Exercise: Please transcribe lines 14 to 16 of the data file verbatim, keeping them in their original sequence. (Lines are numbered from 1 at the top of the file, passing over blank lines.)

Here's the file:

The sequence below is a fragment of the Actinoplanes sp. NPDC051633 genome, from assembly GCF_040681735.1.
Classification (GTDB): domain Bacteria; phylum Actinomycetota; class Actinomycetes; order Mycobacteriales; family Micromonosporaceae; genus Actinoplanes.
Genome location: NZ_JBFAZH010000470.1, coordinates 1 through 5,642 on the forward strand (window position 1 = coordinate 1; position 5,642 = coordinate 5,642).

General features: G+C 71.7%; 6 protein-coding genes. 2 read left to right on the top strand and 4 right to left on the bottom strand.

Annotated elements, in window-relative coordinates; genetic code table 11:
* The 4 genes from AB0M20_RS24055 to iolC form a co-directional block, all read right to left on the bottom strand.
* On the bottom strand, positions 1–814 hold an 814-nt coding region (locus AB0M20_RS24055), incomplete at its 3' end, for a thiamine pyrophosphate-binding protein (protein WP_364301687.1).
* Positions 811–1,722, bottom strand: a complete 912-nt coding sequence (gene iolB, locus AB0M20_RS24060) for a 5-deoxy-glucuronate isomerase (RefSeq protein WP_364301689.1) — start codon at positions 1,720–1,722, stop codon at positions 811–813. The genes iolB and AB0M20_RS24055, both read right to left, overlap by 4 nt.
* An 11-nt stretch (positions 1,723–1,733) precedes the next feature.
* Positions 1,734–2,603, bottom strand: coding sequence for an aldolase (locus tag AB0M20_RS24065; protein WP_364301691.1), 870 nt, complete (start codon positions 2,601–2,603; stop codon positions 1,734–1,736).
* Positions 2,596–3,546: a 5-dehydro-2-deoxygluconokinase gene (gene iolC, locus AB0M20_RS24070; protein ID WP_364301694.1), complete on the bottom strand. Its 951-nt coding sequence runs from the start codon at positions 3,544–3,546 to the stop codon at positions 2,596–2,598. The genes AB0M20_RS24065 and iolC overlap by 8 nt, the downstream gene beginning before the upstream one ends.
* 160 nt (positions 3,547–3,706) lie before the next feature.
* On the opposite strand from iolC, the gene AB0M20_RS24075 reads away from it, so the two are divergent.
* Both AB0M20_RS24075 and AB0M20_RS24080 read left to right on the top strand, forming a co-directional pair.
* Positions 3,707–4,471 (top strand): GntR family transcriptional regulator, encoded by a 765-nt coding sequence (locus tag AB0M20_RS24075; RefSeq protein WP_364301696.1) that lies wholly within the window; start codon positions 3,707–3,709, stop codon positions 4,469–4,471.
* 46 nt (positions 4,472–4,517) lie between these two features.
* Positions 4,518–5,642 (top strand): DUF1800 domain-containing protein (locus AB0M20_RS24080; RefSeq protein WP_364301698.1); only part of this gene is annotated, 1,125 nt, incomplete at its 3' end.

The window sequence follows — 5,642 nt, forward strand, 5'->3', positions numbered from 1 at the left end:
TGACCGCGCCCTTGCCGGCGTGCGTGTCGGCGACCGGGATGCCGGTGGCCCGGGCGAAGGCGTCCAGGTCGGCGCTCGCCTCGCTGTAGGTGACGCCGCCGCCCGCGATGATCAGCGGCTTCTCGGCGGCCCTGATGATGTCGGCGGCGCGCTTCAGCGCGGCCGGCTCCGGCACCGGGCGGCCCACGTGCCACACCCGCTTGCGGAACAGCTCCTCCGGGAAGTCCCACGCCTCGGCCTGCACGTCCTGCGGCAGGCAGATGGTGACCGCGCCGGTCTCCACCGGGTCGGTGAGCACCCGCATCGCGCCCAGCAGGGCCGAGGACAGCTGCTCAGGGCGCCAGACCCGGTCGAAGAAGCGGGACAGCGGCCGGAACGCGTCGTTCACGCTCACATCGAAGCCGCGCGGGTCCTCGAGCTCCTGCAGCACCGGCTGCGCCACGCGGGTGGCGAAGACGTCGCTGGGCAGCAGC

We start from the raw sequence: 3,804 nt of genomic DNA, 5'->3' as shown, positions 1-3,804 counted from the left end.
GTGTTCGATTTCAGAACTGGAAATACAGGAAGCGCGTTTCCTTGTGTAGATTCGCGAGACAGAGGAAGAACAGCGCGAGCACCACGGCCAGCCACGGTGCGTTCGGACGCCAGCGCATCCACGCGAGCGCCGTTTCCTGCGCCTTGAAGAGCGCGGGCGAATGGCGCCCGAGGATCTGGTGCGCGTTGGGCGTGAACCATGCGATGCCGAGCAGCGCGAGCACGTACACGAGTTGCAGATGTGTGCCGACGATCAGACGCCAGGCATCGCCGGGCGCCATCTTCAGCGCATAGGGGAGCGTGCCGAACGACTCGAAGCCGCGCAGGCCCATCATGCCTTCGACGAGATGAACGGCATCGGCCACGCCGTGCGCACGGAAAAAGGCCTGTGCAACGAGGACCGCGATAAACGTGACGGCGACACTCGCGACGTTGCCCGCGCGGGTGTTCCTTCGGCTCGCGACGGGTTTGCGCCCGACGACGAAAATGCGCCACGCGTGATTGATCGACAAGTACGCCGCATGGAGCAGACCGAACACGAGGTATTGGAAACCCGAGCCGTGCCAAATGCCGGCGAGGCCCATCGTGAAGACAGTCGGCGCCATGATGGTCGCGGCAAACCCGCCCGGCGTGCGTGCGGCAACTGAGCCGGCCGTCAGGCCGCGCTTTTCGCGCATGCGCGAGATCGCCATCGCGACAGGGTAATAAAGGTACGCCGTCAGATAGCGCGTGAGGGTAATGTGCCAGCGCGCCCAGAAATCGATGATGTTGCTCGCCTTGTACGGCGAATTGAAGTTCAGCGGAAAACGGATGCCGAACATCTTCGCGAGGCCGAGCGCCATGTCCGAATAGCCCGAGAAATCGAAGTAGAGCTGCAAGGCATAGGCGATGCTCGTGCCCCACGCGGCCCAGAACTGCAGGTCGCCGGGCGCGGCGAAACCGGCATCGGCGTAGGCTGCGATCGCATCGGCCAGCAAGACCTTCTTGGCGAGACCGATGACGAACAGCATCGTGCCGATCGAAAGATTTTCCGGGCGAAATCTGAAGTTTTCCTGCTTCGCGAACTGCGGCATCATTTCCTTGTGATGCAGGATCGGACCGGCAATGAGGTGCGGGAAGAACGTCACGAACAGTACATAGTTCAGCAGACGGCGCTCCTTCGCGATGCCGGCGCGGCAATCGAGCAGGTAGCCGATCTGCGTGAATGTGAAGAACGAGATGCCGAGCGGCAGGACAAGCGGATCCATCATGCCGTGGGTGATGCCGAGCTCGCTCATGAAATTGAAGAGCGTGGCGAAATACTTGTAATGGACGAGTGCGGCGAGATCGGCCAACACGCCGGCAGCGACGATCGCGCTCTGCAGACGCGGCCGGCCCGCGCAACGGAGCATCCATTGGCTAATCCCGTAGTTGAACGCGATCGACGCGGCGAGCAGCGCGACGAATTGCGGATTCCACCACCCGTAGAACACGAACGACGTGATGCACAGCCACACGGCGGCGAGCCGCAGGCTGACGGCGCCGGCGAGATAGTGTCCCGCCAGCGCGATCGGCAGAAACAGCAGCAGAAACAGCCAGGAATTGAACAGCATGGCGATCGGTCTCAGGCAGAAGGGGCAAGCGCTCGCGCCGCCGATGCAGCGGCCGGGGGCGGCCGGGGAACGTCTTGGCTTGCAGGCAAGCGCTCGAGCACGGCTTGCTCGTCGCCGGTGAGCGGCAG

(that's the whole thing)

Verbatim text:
* Both AB0M20_RS24075 and AB0M20_RS24080 read left to right on the top strand, forming a co-directional pair.
* Positions 3,707–4,471 (top strand): GntR family transcriptional regulator, encoded by a 765-nt coding sequence (locus tag AB0M20_RS24075; RefSeq protein WP_364301696.1) that lies wholly within the window; start codon positions 3,707–3,709, stop codon positions 4,469–4,471.
* 46 nt (positions 4,472–4,517) lie between these two features.